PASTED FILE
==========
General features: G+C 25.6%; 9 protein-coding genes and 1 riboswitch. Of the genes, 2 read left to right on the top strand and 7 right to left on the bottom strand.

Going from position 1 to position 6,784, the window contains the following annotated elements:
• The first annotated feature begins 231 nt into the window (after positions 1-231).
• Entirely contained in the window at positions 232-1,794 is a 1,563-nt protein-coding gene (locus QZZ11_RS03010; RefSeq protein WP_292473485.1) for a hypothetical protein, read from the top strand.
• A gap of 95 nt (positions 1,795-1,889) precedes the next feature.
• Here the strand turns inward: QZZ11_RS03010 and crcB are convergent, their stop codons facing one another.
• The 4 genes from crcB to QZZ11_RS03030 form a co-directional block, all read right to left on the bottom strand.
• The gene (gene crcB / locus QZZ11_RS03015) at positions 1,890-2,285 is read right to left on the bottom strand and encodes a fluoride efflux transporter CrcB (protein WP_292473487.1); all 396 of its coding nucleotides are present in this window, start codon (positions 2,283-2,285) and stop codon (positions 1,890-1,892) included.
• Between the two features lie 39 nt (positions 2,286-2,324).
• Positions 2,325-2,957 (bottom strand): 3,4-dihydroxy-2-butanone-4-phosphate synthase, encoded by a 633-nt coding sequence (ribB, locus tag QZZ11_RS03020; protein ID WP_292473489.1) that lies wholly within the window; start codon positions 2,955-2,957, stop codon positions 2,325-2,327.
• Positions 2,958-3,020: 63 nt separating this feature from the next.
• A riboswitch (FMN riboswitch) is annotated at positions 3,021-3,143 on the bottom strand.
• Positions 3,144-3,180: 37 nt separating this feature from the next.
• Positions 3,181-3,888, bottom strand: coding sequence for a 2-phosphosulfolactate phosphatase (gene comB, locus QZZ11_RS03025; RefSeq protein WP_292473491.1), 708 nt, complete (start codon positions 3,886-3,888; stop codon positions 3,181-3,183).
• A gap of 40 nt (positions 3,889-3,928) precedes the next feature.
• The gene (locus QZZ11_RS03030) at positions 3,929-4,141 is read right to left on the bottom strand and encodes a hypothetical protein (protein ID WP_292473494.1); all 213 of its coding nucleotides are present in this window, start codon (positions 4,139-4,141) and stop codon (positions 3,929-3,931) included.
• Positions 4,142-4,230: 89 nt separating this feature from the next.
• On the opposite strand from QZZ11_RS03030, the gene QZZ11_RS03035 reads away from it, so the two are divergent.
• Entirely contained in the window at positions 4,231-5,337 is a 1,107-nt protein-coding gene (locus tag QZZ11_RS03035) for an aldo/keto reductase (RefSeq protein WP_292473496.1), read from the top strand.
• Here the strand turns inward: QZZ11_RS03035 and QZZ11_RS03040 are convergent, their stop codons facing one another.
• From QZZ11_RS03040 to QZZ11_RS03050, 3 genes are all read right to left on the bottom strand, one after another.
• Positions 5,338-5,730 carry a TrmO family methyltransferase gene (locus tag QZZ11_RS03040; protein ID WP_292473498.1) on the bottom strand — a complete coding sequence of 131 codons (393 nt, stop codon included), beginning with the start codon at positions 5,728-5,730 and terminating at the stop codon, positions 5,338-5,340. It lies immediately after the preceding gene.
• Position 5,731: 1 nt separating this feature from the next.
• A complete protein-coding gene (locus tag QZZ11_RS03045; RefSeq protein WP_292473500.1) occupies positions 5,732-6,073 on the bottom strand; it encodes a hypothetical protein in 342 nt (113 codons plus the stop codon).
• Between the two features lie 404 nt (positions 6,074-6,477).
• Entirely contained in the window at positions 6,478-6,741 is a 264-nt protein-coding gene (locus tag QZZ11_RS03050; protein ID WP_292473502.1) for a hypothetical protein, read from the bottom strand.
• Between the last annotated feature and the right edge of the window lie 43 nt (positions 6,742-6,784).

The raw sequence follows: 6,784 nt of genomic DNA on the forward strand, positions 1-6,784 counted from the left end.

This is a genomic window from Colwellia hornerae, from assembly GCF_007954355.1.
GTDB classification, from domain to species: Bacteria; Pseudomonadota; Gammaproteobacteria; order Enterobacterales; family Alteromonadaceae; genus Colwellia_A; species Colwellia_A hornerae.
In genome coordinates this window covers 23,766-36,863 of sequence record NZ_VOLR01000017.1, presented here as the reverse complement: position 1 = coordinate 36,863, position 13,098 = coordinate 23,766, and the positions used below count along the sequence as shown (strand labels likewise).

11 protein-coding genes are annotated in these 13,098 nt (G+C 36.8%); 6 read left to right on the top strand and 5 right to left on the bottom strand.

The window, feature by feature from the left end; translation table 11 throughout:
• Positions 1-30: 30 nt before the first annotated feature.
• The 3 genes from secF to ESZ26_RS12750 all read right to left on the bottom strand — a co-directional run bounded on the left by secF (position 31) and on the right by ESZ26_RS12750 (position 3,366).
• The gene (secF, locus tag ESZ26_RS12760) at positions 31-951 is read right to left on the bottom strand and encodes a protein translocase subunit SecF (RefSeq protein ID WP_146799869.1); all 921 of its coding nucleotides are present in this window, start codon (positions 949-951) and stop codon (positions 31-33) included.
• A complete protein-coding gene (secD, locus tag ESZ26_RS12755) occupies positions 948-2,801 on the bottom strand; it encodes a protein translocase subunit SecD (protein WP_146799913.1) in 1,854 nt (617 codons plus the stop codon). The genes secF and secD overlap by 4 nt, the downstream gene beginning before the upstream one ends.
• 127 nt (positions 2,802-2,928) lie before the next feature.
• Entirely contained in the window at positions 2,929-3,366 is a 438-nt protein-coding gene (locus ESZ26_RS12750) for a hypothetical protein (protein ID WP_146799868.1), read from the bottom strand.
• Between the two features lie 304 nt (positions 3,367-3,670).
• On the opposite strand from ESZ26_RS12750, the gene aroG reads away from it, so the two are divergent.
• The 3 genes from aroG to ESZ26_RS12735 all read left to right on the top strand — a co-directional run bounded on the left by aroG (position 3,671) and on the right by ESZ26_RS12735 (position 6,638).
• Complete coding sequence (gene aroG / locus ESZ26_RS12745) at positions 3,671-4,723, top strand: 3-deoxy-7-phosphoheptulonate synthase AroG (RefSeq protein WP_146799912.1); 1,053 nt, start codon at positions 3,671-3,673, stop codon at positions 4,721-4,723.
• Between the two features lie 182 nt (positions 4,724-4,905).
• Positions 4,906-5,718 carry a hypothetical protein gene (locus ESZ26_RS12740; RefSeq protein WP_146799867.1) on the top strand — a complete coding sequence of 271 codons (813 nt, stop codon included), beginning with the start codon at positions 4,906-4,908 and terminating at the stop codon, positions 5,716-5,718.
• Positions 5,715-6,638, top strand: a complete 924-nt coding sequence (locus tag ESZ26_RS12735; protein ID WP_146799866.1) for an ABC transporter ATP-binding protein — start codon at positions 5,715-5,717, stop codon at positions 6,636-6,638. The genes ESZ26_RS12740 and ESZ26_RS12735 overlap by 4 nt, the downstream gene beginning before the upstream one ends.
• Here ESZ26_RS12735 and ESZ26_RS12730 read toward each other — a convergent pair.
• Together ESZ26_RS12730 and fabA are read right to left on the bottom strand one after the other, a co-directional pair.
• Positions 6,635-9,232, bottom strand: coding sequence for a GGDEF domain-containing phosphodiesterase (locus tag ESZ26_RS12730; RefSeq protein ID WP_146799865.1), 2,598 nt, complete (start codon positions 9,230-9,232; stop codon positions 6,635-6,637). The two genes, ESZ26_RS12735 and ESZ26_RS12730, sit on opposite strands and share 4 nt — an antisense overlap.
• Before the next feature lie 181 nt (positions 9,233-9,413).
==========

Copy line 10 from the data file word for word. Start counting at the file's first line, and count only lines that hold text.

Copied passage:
• Positions 2,325-2,957 (bottom strand): 3,4-dihydroxy-2-butanone-4-phosphate synthase, encoded by a 633-nt coding sequence (ribB, locus tag QZZ11_RS03020; protein ID WP_292473489.1) that lies wholly within the window; start codon positions 2,955-2,957, stop codon positions 2,325-2,327.